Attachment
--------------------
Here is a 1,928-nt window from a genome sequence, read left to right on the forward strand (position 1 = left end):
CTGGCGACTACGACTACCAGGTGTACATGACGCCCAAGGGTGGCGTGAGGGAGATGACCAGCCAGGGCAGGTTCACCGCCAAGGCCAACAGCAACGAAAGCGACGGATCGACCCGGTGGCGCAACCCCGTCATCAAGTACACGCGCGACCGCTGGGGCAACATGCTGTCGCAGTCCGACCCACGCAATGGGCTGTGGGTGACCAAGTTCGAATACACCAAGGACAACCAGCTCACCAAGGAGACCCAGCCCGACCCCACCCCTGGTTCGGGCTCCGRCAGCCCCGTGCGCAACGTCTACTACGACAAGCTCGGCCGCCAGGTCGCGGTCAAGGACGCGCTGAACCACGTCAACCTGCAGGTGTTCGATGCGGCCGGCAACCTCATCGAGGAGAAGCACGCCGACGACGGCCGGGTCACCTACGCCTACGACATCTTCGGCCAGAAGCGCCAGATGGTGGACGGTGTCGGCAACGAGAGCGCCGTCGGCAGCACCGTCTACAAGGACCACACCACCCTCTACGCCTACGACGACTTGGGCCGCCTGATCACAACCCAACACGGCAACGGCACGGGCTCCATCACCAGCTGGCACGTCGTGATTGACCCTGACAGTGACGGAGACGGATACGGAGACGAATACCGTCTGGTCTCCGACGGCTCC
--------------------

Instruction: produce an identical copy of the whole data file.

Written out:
Here is a 1,928-nt window from a genome sequence, read left to right on the forward strand (position 1 = left end):
CTGGCGACTACGACTACCAGGTGTACATGACGCCCAAGGGTGGCGTGAGGGAGATGACCAGCCAGGGCAGGTTCACCGCCAAGGCCAACAGCAACGAAAGCGACGGATCGACCCGGTGGCGCAACCCCGTCATCAAGTACACGCGCGACCGCTGGGGCAACATGCTGTCGCAGTCCGACCCACGCAATGGGCTGTGGGTGACCAAGTTCGAATACACCAAGGACAACCAGCTCACCAAGGAGACCCAGCCCGACCCCACCCCTGGTTCGGGCTCCGRCAGCCCCGTGCGCAACGTCTACTACGACAAGCTCGGCCGCCAGGTCGCGGTCAAGGACGCGCTGAACCACGTCAACCTGCAGGTGTTCGATGCGGCCGGCAACCTCATCGAGGAGAAGCACGCCGACGACGGCCGGGTCACCTACGCCTACGACATCTTCGGCCAGAAGCGCCAGATGGTGGACGGTGTCGGCAACGAGAGCGCCGTCGGCAGCACCGTCTACAAGGACCACACCACCCTCTACGCCTACGACGACTTGGGCCGCCTGATCACAACCCAACACGGCAACGGCACGGGCTCCATCACCAGCTGGCACGTCGTGATTGACCCTGACAGTGACGGAGACGGATACGGAGACGAATACCGTCTGGTCTCCGACGGCTCC